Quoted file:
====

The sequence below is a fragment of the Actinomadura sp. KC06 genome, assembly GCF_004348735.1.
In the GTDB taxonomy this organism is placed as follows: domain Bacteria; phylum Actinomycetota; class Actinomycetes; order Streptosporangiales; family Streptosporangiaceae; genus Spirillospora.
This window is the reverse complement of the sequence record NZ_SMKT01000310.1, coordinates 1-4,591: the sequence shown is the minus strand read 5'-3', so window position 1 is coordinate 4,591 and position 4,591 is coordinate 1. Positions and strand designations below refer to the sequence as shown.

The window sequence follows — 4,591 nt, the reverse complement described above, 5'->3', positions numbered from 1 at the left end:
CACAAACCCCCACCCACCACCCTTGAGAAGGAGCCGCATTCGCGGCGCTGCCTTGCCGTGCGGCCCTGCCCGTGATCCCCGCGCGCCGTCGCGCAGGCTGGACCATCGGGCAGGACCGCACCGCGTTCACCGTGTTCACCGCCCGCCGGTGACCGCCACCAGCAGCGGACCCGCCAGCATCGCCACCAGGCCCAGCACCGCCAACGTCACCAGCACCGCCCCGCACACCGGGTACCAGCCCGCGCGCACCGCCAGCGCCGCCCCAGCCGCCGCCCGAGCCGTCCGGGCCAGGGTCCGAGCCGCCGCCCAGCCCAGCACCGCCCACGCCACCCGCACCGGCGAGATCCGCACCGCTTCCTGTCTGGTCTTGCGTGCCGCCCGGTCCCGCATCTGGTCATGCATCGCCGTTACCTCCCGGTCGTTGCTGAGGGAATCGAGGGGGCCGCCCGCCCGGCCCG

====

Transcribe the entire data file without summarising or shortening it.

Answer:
The sequence below is a fragment of the Actinomadura sp. KC06 genome, assembly GCF_004348735.1.
In the GTDB taxonomy this organism is placed as follows: domain Bacteria; phylum Actinomycetota; class Actinomycetes; order Streptosporangiales; family Streptosporangiaceae; genus Spirillospora.
This window is the reverse complement of the sequence record NZ_SMKT01000310.1, coordinates 1-4,591: the sequence shown is the minus strand read 5'-3', so window position 1 is coordinate 4,591 and position 4,591 is coordinate 1. Positions and strand designations below refer to the sequence as shown.

The window sequence follows — 4,591 nt, the reverse complement described above, 5'->3', positions numbered from 1 at the left end:
CACAAACCCCCACCCACCACCCTTGAGAAGGAGCCGCATTCGCGGCGCTGCCTTGCCGTGCGGCCCTGCCCGTGATCCCCGCGCGCCGTCGCGCAGGCTGGACCATCGGGCAGGACCGCACCGCGTTCACCGTGTTCACCGCCCGCCGGTGACCGCCACCAGCAGCGGACCCGCCAGCATCGCCACCAGGCCCAGCACCGCCAACGTCACCAGCACCGCCCCGCACACCGGGTACCAGCCCGCGCGCACCGCCAGCGCCGCCCCAGCCGCCGCCCGAGCCGTCCGGGCCAGGGTCCGAGCCGCCGCCCAGCCCAGCACCGCCCACGCCACCCGCACCGGCGAGATCCGCACCGCTTCCTGTCTGGTCTTGCGTGCCGCCCGGTCCCGCATCTGGTCATGCATCGCCGTTACCTCCCGGTCGTTGCTGAGGGAATCGAGGGGGCCGCCCGCCCGGCCCG